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medisystems streamline bloodlines
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<Sunny>
posted
We are trialing new lines from medisystems and I would like to get opinions from other nurses who have had experience with these lines. We are about 8 weeks into the trial and our nurses don't really like them for a variety of reasons; too short, having to fill the pods, etc.

They are supposed to provide better blood flows, less clotting, less heparin requirements, less regulated waste to dispose of, etc. Our rep provided us with several contacts who "love" the lines, but I would like to hear both sides of the story. Any opinions would be greatly appreciated.

Thanks in advance.
 
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<CTTechie>
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Hi Sunny. We have been using Streamlines for about 8 months now. We trialed them for about 3 months and the data really supported Medisystems claims. Once our staff got used to the new lines they really liked them. New patients have commented on how quiet our clinic is because there are so few alarms. We have been able to lower many treatment times, reduce dialysate flows, lower our waste cost and reduce our heparin amounts. Most patients only get a bolus and no maintenance or mid-dose! We also have several patients with HIT who cannot get heparin. We tried Citrasate with little results, but when we switched to streamlines they stopped clotting off their systems.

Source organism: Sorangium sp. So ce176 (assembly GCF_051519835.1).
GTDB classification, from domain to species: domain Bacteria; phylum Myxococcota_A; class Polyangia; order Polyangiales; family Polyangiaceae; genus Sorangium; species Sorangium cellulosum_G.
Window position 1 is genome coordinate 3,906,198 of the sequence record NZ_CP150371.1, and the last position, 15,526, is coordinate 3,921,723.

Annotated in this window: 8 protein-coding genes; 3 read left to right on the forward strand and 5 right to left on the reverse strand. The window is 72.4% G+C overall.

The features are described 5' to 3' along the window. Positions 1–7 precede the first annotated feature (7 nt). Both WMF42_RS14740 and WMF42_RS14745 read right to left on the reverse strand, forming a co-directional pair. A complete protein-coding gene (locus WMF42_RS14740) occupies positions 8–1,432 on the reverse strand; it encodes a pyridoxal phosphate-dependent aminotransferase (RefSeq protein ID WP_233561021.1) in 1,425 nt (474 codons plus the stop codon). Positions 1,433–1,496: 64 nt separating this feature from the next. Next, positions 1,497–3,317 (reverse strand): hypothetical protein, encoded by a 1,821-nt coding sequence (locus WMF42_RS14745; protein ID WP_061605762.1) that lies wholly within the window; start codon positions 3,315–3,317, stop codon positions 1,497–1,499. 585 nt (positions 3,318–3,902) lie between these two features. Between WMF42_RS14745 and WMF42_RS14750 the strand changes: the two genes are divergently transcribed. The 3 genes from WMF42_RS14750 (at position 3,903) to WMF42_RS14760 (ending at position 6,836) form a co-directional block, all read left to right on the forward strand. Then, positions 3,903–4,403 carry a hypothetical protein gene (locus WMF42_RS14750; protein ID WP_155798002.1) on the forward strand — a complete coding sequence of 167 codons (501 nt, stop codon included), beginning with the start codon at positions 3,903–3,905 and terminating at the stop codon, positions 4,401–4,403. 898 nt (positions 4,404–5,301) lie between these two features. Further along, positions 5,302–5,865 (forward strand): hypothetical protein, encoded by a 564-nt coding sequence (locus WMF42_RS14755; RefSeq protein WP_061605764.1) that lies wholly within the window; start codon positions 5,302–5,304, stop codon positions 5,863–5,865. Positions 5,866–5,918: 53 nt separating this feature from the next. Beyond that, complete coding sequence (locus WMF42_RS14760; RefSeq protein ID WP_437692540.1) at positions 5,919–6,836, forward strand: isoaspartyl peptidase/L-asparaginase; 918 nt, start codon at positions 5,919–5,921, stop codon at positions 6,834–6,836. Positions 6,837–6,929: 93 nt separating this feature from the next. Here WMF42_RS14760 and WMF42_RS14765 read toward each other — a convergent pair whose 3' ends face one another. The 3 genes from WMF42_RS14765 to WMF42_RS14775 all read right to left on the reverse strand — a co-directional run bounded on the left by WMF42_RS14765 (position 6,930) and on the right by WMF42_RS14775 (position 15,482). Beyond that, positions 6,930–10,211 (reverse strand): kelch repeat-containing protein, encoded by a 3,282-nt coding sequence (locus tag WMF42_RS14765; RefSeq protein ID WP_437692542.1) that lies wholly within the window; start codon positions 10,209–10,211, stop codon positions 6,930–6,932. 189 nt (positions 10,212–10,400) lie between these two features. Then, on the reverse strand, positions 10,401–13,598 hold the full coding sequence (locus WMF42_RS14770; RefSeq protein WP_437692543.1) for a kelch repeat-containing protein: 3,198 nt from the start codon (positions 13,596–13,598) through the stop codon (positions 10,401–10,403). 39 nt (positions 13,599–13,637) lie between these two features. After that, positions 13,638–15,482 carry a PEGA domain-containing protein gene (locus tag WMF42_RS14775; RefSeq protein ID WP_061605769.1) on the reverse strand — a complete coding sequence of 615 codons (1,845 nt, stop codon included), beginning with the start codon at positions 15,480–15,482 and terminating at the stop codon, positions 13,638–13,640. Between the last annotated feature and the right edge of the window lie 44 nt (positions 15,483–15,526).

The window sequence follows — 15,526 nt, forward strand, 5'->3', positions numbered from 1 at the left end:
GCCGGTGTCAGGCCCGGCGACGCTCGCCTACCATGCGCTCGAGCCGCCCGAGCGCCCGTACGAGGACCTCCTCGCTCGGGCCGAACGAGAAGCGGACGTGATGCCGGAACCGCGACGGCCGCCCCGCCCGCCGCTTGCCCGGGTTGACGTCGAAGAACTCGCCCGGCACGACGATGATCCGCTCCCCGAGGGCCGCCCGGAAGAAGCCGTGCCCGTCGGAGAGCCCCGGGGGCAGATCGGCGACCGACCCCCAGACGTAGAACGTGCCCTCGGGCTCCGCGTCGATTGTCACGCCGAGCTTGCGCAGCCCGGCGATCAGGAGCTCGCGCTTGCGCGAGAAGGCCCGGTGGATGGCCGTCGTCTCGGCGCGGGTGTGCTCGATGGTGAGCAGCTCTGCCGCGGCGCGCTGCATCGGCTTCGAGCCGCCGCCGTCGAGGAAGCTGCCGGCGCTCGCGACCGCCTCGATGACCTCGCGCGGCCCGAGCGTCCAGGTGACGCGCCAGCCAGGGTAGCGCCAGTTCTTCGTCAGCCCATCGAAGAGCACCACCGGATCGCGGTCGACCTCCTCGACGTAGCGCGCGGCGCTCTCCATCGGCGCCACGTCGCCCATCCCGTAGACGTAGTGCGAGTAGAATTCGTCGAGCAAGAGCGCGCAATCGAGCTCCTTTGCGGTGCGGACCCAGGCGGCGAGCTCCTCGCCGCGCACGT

We achieve between 400-450ml/min blood flows on catheters and 450-500ml/min blood flows on fistulas and grafts.

I DO NOT work for medisystems, so if my high praise sounds like a sales pitch it is only because I genuinely believe in this product.

If you have other questions about my experience then post a reply and I'll get you my contact info.

Good luck in your research.
 
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<Guest>
posted
quote:
Originally posted by Sunny:
We are trialing new lines from medisystems and I would like to get opinions from other nurses who have had experience with these lines. We are about 8 weeks into the trial and our nurses don't really like them for a variety of reasons; too short, having to fill the pods, etc.

They are supposed to provide better blood flows, less clotting, less heparin requirements, less regulated waste to dispose of, etc. Our rep provided us with several contacts who "love" the lines, but I would like to hear both sides of the story. Any opinions would be greatly appreciated.

Thanks in advance.


Heard this from a sale person- your unit should be quieter? Did you have wet TP with your old lines? No wet protectors would help us with surveyors as they seem to be focused on that in NY. We don't have the right machine for this line or we would look at it!
 
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<Sunny>
posted
For CTTechie: thanks for the feedback. You did give high praise. What data did you collect and what process did you use to change treatment parameters ie BF, heparin dose, etc. Thanks again.

For Guest: I work in NY too and the survey season has started it seems. We did have a few wet transducers with the old lines and these lines do eliminate that. About the noise, I can't honestly say I've noticed a difference probably because I haven't paid attention. Maybe someone else can comment on that.
 
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<CTTechie>